Ummm...Yeah. So...it turns out that when you delete comments from the published folder, you also delete them from the blog itself. Didn't know that. Doesn't make sense to me, because once you've posted them, why are they still tethered to the published folder? Wish I knew that before I deleted the last 50 or so comments...
anyway, I am working hard to find these comments again and re-post
them. I'm taking this very seriously, since if people are nice enough
to take their precious time to read my blog and post a comment, they
shouldn't get said comments deleted.
apologize to Dreki, who has posted quite a few comments recently, and
after a bit of a hassle. I'm working hard to get those back. And I apologize to Diane, who lost the most comments. I'm
sorry this happened.
So please rest assured everyone
that I am working hard to resolve this problem. If you have any advice
to give about how I can do this, please leave me an email at
sb[at]stevenbelanger.com, or leave a comment below. I promise not to
delete those, too.
If you've commented on my website since February 2013 (!!!), and if you still have a copy of it on your computer somewhere, please either send it to me and I'll take care of it (though I'd rather not have to do that), or just re-post it yourself if you don't trust my computer savvy. I wouldn't blame you. If you don't want to do anything because you're as disgusted as I am with the whole thing, I wouldn't blame you for that, either.
Wednesday, July 23, 2014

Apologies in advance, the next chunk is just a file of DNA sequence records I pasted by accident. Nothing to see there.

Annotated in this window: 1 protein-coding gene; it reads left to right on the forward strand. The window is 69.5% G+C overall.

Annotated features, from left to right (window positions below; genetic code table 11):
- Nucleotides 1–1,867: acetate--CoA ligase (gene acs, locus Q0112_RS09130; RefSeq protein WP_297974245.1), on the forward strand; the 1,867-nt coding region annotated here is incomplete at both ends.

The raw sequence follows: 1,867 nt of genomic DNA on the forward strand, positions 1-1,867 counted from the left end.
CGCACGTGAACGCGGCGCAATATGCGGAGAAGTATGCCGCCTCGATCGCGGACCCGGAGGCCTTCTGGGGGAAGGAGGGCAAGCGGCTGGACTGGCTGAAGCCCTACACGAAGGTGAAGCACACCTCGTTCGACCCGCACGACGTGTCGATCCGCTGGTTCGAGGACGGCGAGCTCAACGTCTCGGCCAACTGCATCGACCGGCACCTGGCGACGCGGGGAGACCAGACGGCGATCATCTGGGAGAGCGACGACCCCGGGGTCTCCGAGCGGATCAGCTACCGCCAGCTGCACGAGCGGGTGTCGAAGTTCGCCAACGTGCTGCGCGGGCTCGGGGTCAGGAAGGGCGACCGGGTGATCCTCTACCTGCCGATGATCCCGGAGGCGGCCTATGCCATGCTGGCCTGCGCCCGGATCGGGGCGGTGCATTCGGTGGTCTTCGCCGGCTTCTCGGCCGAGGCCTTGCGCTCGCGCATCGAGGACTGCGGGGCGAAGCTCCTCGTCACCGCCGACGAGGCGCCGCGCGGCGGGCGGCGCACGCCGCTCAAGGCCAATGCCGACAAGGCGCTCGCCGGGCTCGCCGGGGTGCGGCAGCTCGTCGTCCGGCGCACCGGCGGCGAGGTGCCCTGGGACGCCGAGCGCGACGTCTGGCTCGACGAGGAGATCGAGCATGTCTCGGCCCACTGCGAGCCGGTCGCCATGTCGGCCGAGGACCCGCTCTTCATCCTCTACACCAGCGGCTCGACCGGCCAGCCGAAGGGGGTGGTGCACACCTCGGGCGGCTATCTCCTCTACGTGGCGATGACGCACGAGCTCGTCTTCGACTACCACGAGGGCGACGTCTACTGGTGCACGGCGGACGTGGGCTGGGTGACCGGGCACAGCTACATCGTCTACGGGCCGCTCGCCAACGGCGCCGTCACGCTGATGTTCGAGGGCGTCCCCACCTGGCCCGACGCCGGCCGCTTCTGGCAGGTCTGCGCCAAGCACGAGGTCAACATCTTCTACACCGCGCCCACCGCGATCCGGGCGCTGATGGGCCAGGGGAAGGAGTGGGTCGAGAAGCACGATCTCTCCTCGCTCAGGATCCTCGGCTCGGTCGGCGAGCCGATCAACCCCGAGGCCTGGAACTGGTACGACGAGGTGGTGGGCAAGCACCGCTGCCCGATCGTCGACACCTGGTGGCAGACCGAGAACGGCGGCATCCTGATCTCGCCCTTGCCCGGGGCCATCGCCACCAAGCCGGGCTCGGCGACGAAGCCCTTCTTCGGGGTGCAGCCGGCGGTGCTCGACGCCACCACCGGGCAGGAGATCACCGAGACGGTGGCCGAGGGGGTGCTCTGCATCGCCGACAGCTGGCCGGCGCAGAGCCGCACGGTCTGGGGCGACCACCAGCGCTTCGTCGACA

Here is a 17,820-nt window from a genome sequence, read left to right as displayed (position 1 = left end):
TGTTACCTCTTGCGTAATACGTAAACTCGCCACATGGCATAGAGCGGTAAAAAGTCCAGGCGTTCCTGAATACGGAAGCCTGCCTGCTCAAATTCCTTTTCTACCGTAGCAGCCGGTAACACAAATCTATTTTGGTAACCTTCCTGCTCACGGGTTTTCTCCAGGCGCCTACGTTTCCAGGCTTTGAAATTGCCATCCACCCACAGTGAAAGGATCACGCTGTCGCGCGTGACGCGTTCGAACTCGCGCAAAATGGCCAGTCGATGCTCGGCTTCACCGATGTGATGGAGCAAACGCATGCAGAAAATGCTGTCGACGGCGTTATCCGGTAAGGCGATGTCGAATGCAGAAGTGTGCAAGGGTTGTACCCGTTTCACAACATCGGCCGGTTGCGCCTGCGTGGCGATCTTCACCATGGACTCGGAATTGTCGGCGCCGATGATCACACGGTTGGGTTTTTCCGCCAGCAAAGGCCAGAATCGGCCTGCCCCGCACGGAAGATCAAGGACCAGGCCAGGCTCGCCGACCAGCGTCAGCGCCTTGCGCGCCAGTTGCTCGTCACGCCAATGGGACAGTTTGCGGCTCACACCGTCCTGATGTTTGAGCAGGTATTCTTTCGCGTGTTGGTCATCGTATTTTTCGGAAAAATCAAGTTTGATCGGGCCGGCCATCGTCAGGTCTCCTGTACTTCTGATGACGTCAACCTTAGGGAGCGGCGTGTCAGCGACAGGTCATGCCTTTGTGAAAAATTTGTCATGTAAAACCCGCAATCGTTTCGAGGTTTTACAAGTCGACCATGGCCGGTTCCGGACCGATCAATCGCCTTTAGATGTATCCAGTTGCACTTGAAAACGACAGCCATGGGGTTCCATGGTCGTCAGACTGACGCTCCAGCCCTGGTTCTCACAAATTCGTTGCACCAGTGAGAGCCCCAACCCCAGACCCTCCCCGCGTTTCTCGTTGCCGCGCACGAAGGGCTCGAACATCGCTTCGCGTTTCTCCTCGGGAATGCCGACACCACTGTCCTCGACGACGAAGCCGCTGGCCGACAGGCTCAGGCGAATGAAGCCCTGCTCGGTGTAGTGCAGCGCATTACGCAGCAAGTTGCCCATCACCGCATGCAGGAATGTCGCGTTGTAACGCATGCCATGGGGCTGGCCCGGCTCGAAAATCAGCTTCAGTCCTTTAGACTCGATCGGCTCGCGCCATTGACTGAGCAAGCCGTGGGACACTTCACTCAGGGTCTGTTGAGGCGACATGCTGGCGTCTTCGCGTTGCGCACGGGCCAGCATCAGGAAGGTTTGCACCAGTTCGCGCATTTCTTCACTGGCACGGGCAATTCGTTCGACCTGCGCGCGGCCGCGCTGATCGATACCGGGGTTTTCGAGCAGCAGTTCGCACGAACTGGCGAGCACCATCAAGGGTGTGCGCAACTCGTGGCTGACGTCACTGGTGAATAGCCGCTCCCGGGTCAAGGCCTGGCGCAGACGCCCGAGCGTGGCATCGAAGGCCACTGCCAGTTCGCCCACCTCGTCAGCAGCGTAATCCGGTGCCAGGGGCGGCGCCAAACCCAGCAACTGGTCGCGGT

Photo: It's got a long address, and I'm lazy, so I'll link it here.
Despite the high rating I'd give to this book, it's time to let it go. By this, I mean it's off to the box for my yard sale, or the box to my used bookstore for credit, or yet to the box for donations to my local Salvation Army. Probably in that order.
Why am I letting it go after all these years? Why, if I'd rate it so highly?
Well, first, why I like(d) it.
It's got one of the all-time great opening lines for any self-help book: Life is difficult.
It is, indeed. I also believe that life is often (though not always) supposed to be hard. To not accept or expect this is to live a life of frustration and an inability to adapt. That's me saying that, by the way, not Peck. But he'd agree with me.
Peck was amongst the first of the popular self-help guys to really preach self-responsibility. Or, at least to the point that he did so with popularity.
This is huge for me, philosophically and psychologically. I've tired of the nature vs. nurture debate because it seems that many are trying to explain away self-responsibility. It's not my fault, I have ADHD. It's not my fault, I was raised that way. It's not my fault, that's what I was taught to believe in.
He was the first to say that, no, everything was actually your responsibility after all. Especially after a certain age.
I'm all for that. I embrace that. I live it and breathe it. Nobody's more hyper and hyperactive than I am. Yet I focus, accomplish much, balance my finances, control my emotions and treat others with respect.
Here's why I don't really like it anymore. It's not just because Peck turned out to be an addict, a sex addict, and a very frequent cheater on his wife. But keep those things in mind as we continue--and remember the phrase "traditional values" in his title.
I didn't realize before, when I read this in my teens, how actually preachy it is. I don't mind, now, that it's religious. But I do mind that a trained psychiatrist would use religion and God as self-help. Is that belief, or is that maybe a little too self-serving? Dubya bought into this sort of self-help religion, as many recovering addicts do. Which is fine and good, but...for a psychiatrist to preach this so heavily in a self-help book? That's blasphemy, in my opinion, but blasphemy for practicing psychiatrists and self-help professionals and religious leaders alike.
Is religion supposed to be so self-serving? Can one get better psychologically if one doesn't believe in the Christian God? According to Peck, in this book...Well, no. Kind of.